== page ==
Do you dare to discover?
Let me plainly state that Wallingford Caves in St. Elizabeth are not a tourist attraction. But they are exciting, and
slightly defiant, giving the
impression that they really don't
want you bothering them.
To enjoy these caves you need to love nature, not be afraid to get a bit dirty,
be willing to break a sweat, and get wet if you need to. And I almost forgot - you also need to be fairly fit, because they're
So I won't hold it against you if you content yourself with reading about them, since they do make interesting reading. But
if you do want a remote sort of nature adventure, by all means give them a try. They are about an hour away from the town of Black River.
You really should contact the owners before
venturing onto private property, so contact Michael (my cousin) at 876-965-2035 for permission and advice on when to visit. The river gets really aggressive during the rainy season.
My first visit to Wallingford Caves was on a fine day in April. Maxine, Michael's wife, was our trusty tour guide.
We visited three caves. The first, I'll call the "river cave", as the One Eye River runs through it. We parked
the car on the main road and trekked on a downhill path for a few minutes through the bush,
which wasn't too tall as it was the dry season. (I guess I should try to be exotic and say "jungle" instead of "bush", but I'm a plain-speaking person!).
Here we are at the cave's mouth. My son, never without his fishing tools, is trying to scoop up some small fish.
At the entrance to the cave the water was ankle deep in places. We managed to jump over those spots and get inside
the cave with our sneakers barely wet. This cave is the longest river cave in Jamaica, but unless you're a serious caver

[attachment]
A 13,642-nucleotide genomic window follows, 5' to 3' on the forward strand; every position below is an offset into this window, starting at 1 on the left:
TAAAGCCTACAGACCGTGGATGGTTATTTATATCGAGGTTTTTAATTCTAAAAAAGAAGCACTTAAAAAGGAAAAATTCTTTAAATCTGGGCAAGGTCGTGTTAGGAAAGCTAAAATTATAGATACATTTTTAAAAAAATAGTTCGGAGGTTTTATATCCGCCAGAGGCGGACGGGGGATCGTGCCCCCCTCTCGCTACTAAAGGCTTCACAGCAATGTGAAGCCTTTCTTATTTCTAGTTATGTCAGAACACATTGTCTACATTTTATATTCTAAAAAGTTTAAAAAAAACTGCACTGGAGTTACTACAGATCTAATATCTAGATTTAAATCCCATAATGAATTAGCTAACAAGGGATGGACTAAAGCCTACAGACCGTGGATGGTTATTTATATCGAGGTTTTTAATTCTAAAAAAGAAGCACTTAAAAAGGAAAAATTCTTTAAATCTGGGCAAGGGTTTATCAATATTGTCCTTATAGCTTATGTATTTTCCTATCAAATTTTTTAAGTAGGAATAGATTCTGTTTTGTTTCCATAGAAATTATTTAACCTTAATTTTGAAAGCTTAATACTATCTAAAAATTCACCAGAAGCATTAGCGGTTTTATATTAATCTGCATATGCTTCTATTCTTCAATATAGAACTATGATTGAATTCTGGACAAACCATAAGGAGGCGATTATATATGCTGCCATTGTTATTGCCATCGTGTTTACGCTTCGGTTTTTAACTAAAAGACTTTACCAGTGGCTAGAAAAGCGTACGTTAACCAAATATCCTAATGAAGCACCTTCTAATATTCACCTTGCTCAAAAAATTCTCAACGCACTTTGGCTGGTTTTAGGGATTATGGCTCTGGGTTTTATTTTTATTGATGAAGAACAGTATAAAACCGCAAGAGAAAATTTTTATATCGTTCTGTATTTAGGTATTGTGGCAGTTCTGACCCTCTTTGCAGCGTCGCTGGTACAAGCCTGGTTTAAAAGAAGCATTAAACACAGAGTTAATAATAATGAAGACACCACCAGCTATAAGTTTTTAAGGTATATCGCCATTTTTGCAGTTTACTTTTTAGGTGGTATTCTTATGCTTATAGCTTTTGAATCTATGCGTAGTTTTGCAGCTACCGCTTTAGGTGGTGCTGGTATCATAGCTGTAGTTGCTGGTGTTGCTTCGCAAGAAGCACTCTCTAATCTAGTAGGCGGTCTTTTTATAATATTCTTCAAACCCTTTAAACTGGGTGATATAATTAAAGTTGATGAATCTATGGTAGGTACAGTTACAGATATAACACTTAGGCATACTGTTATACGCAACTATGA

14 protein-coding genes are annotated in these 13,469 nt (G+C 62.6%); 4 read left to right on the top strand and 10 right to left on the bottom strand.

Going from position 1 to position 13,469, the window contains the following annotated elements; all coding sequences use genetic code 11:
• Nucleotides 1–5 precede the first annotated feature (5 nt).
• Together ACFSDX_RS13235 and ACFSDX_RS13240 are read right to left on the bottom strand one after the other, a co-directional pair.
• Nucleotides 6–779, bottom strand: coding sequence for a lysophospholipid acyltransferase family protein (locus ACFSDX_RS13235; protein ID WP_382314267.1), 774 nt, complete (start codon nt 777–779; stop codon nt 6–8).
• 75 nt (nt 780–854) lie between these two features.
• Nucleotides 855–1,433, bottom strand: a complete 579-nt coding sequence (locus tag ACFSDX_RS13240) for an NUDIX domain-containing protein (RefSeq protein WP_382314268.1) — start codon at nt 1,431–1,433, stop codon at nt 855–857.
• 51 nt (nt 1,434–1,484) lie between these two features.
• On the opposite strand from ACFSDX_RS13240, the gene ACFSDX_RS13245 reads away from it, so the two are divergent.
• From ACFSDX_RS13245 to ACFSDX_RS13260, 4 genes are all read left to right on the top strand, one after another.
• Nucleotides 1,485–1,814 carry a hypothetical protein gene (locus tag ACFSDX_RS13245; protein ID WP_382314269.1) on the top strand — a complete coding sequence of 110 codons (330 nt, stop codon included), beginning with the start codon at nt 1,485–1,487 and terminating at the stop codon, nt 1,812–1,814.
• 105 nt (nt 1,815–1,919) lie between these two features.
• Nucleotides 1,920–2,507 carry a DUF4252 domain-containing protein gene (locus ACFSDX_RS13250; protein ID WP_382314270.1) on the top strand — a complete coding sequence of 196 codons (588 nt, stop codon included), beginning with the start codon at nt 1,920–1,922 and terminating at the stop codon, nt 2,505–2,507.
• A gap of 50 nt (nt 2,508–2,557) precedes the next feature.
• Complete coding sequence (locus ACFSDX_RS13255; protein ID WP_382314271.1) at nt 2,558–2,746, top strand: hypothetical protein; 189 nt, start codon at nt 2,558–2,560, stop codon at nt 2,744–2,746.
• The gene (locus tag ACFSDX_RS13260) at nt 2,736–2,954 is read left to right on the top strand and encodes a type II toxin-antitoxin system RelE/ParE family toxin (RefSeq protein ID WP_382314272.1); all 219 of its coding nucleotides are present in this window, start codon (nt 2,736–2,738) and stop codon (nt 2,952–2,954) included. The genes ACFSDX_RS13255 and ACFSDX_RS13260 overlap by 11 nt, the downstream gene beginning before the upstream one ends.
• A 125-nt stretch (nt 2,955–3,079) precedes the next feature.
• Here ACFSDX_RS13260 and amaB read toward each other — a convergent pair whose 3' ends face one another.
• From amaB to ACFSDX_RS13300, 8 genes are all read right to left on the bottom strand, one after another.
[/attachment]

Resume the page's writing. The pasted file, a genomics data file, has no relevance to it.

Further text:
with proper dive equipment and lighting, you can't go very far. But even close to the entrance it's beautiful, not to mention
peacefully creepy in a way that only a cave can manage to be.
During the dry season the river is low, allowing you to sit on the smooth rocks and
and dip your feet in the water, while the stalactites, stalagmites and bats watch you. In the wet season, the river exerts its
influence, so Stay Out!
The "hill cave" was the second of the Wallingford Caves on our agenda. This was the most challenging one for me, as I don't
get much practice climbing near-vertical hillsides everyday. Adrenalin rush!
This is a dry cave with lots of interesting
but it was sad to see graffiti on the walls. Maxine told me that children go there on school
trips (often without permisssion), leaving behind food debris and graffiti. The debris is causing the cave's ecosystem to
deteriorate, and not much life remains inside.
I enjoyed it nevertheless, and had a lot of fun getting back down the hill.
It involved a fair number of prayers, and getting the seat of my pants somewhat frayed. I guess it can't have been all that
as my 9 year-old made the climb and lived to talk about it.
My favourite of the three Wallingford Caves is the one Maxine calls the "crawl cave". She calls it that because you have
to crawl to get inside, and keep crawling for a short distance before you can stand. Let me try and say this
if you're big bodied, you'll get stuck. It's worth the crawl - there are sparkly stalactites, shapely columns
and swirls of sediment on the floor of this small cave.
With Jamaica's rocks being mainly limestone, there are caves all over the island. There are definitely more famous and conveniently
located caves in Jamaica. Green Grotto in St. Ann is legendary, and is
a well established tourist attraction.
If you do decide to visit the more uncharted caves of Jamaica, bear in mind that you are responsible for your own safety. The proper gear is a must - shoes with a good grip, reliable flashlights, machete in case you need to cope with bush. Gloves and maybe a hard hat might not be a bad idea either.
Wallingford Caves in St. Elizabeth are for the special adventurer who understands that nature
doesn't always come neatly packaged. That bush is sometimes just plain bush.
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